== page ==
Malankara World Journal - Christian Spirituality from a Jacobite and Orthodox Perspective
Malankara World Journal
Theme: Pes'ho/Maundy Thursday, Feet-washing, Last Supper, Agony in Gethsemane
Volume 7 No. 409 April 11, 2017
 
II. Pes'ho/Maundy Thursday Reflections

Maundy Thursday

by Mel Lawrenz

Jesus said, "Now is the Son of Man glorified and God is glorified in him. If God is glorified in him, God will glorify the Son in himself, and will glorify him at once. My children, I will be with you only a little longer. You will look for me, and just as I told the Jews, so I tell you now: Where I am going, you cannot come. A new command I give you: Love one another. As I have loved you, so you must love one another. By this all men will know that you are my disciples, if you love one another."
(John 13:31-35)

The word "Maundy" comes from the Latin word for commandment (mandatum), which Jesus talked about when he told his disciples that he was leaving them "a new commandment," that they "love one another." There were probably so many things going on in the disciples' minds in that upper room where they had their last supper together, including fear and bewilderment from Jesus telling them that someone in that very room would betray him.

Jesus handed the betrayer a piece of bread, just as he had been feeding all his disciples all along. Always giving, always gracing. Jesus fed thousands of people with fish and loaves, and every word that came out of his mouth was spiritual food for those who listened and understood. But on this night he fed them differently. Passing the bread, and then the wine, he spoke ominous, comforting words: "this is my body... this is my blood." This was not an ordinary supper, not even an ordinary Passover. His words connected with what he had said on the shores of far-away Galilee "I am the bread of life. He who comes to me will never go hungry, and he who believes in me will never be thirsty.... whoever eats my flesh and drinks my blood has eternal life, and I will raise him up at the last day" (Jn. 6:35, 54).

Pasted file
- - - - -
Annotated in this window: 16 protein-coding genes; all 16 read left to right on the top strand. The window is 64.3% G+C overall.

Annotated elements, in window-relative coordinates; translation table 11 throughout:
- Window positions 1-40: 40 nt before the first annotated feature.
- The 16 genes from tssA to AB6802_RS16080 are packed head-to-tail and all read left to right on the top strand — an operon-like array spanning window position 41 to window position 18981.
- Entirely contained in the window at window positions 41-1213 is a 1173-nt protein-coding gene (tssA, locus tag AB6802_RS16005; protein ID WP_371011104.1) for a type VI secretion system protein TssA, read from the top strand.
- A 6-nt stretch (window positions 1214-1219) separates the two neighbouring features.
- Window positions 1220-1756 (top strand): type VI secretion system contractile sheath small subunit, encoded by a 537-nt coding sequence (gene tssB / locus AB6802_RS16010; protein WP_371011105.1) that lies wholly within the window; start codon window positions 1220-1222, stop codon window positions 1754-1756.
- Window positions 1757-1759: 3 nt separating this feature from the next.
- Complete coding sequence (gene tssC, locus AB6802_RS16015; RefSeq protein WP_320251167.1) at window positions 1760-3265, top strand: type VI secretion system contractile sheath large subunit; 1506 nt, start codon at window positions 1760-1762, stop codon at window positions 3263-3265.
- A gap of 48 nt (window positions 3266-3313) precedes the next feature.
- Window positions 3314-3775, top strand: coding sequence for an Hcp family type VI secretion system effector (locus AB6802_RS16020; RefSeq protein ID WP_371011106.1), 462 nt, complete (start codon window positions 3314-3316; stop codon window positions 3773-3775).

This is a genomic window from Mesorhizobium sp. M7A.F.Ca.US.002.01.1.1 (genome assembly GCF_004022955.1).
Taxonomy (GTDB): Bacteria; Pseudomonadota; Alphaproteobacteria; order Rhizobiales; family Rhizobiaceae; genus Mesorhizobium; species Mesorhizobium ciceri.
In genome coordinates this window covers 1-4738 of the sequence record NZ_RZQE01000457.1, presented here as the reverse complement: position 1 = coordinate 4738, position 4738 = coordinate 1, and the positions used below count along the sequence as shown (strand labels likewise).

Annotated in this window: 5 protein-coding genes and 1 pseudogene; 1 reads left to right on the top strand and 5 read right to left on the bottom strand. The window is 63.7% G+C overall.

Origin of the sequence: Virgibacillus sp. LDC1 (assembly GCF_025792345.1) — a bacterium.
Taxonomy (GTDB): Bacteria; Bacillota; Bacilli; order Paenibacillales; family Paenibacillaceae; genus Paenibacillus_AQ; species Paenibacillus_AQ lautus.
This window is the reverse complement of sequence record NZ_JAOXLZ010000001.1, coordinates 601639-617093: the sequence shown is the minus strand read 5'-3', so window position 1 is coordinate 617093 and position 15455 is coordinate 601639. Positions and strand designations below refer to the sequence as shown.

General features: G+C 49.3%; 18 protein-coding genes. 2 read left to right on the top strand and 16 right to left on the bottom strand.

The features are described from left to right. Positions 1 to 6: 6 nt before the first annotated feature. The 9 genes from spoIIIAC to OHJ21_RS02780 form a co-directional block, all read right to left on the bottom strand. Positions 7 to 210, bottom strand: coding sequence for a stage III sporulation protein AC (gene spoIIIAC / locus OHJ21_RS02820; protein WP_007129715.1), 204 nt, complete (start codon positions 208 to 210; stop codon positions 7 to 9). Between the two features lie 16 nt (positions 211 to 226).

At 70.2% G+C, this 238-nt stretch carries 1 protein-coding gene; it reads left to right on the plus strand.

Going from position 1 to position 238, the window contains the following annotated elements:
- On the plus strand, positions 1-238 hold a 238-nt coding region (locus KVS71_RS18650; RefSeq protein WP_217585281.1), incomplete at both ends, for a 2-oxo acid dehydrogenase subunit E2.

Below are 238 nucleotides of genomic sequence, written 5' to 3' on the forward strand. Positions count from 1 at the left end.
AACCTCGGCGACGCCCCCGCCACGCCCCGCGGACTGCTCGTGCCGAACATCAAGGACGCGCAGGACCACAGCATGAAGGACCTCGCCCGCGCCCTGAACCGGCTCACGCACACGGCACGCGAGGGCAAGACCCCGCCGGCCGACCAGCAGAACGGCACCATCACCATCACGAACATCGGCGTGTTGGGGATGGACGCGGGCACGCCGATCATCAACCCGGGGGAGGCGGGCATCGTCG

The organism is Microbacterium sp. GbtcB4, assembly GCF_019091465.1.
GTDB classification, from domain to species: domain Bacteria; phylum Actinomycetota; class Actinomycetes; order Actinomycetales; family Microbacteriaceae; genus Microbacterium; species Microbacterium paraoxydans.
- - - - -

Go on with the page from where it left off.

Jesus told them to repeat this unique meal in the future, and then it was time to go out into the chilly night. In a quiet garden among olive trees, quiet but for the deep night sounds of dogs barking in the distance, Jesus prayed. In agony he prayed. The specter of shameful execution and of bearing the curse of sin tore into the human consciousness of Jesus. And in the end it was sheer obedience to the divine plan that carried Jesus into the hands of the conspirators waiting for him. Did the disciples remember "the new command"?

Ponder This:

What would have been going on in your mind had you been one of the disciples at the last supper or in the garden of Gethsemane?

Source: Knowing Him - An Easter Devotional

Jesus Washes His Disciples' Feet